• debts incurred for production of income;
  • direct payments ordered by the court for health care coverage, maintaining life insurance coverage, education expenses or other court-ordered direct payments for the benefit of the child costs related to the provision of health care coverage;
  • extraordinary capital gains such as capital gains resulting from the sale of the marital house;
  • age, physical and mental condition of the child or children, including extraordinary medical or dental expenses and child care expenses;
  • independent financial resources (if any) of the child or children;
  • standard of living for the family established during the marriage;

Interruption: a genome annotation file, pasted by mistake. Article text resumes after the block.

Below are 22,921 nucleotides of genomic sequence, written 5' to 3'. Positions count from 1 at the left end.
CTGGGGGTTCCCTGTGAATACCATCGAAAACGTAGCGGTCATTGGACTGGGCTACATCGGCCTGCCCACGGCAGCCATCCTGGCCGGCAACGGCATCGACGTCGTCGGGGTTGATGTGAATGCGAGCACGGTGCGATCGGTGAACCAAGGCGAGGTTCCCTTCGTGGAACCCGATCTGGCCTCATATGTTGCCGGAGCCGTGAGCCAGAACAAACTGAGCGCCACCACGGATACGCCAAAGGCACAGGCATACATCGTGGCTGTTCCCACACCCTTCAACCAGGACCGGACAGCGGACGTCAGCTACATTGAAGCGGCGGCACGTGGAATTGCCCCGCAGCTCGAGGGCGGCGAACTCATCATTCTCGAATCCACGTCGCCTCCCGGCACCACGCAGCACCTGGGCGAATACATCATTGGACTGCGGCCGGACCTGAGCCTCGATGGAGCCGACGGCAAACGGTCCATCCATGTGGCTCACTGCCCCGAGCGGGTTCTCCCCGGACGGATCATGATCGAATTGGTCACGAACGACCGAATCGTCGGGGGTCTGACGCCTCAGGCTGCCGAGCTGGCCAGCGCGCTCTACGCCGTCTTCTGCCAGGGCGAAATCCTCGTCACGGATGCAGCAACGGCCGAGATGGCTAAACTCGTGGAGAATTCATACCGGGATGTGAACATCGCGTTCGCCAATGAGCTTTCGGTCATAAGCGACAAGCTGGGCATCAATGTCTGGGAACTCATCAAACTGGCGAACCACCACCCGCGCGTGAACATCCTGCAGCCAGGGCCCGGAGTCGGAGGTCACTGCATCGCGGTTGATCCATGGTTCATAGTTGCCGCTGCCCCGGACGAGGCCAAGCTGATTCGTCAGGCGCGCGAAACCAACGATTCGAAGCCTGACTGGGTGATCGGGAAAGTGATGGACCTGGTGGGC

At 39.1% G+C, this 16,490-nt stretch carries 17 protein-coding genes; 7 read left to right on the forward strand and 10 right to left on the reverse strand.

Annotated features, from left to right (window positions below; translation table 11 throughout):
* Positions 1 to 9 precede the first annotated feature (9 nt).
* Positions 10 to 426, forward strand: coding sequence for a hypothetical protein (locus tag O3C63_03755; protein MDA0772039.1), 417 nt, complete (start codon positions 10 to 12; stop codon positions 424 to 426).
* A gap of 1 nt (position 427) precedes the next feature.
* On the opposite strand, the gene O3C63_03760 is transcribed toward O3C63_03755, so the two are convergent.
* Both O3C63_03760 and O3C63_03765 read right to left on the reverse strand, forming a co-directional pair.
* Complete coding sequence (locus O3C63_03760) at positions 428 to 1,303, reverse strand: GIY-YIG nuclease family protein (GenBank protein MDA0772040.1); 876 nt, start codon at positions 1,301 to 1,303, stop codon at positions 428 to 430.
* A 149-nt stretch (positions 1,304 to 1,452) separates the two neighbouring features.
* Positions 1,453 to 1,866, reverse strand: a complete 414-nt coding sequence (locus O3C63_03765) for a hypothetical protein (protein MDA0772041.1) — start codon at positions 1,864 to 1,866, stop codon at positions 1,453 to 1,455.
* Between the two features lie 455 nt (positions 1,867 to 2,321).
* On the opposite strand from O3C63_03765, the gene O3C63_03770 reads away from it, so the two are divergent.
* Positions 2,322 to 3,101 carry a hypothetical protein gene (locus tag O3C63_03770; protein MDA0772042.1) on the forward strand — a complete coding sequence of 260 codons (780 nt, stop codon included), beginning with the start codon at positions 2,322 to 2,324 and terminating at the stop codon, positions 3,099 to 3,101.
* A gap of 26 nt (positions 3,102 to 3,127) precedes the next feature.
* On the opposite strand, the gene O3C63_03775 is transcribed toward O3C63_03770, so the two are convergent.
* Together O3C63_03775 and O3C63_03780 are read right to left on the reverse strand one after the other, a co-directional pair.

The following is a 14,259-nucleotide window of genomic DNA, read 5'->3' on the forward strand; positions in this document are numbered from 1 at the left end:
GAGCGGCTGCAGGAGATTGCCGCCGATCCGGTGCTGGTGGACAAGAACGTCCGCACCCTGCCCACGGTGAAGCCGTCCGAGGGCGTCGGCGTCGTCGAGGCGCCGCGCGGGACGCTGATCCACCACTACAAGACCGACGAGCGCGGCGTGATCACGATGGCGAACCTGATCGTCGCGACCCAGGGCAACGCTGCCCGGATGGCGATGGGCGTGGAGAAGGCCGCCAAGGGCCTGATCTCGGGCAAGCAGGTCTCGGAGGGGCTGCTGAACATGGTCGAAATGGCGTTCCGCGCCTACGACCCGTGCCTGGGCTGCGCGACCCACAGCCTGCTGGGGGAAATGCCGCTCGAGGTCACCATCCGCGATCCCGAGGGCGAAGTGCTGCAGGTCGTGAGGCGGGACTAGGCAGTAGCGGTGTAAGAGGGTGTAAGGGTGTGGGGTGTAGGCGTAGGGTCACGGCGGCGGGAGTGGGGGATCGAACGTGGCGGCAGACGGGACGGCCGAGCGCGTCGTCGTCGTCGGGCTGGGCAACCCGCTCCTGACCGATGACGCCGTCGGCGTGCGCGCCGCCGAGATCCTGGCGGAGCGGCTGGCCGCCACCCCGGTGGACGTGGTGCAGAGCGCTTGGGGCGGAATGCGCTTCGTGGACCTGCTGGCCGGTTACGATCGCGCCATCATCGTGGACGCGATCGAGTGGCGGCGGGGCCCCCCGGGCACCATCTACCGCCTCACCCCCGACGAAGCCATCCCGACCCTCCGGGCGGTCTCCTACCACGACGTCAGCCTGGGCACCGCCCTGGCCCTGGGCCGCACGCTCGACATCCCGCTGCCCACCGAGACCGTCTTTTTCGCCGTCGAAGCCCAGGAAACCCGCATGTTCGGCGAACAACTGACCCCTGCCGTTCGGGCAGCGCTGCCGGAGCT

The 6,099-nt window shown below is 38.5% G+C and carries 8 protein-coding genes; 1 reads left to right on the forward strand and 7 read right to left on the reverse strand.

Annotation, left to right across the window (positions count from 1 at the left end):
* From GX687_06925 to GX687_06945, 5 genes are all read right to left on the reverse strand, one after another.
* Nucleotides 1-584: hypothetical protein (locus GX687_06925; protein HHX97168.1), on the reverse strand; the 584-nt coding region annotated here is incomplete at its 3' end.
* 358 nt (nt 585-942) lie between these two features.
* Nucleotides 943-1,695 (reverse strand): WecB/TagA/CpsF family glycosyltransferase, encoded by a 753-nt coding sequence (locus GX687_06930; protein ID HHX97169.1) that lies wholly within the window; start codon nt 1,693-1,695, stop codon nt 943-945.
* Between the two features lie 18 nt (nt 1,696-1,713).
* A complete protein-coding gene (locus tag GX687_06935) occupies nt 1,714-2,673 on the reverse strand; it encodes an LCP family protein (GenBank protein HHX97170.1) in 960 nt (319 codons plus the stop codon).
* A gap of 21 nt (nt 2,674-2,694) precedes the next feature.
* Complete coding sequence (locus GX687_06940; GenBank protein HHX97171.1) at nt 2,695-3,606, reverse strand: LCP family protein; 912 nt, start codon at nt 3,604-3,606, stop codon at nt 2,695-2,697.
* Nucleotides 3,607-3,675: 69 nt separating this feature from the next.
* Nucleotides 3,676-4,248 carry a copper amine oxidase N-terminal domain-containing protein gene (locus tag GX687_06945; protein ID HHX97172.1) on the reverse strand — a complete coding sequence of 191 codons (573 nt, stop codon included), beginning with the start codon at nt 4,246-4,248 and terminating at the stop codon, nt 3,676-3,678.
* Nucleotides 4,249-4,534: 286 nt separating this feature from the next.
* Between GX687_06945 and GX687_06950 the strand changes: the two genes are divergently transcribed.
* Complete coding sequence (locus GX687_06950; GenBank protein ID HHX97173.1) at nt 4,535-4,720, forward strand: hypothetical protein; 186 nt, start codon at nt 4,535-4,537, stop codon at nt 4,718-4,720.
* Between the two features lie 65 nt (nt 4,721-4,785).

• earning capacity, obligations, needs and financial resources of each parent;
  • education and training of the parties and the ability and opportunity for the parties to secure such training and education;
  • contributions, monetary and non-monetary, of each party to the well-being of the family;
  • provisions made with regard to the marital property;
  • tax consequences to the parties regarding claims for dependent children and child care expenses;
  • a written agreement between the parties which includes the amount of child support;
  • a stipulated decree, which includes the amount of child support agreed to by both parties or by counsel for the parties;
  • and such other factors, including tax consequences to each party as they are necessary to consider the equities for the parents and children.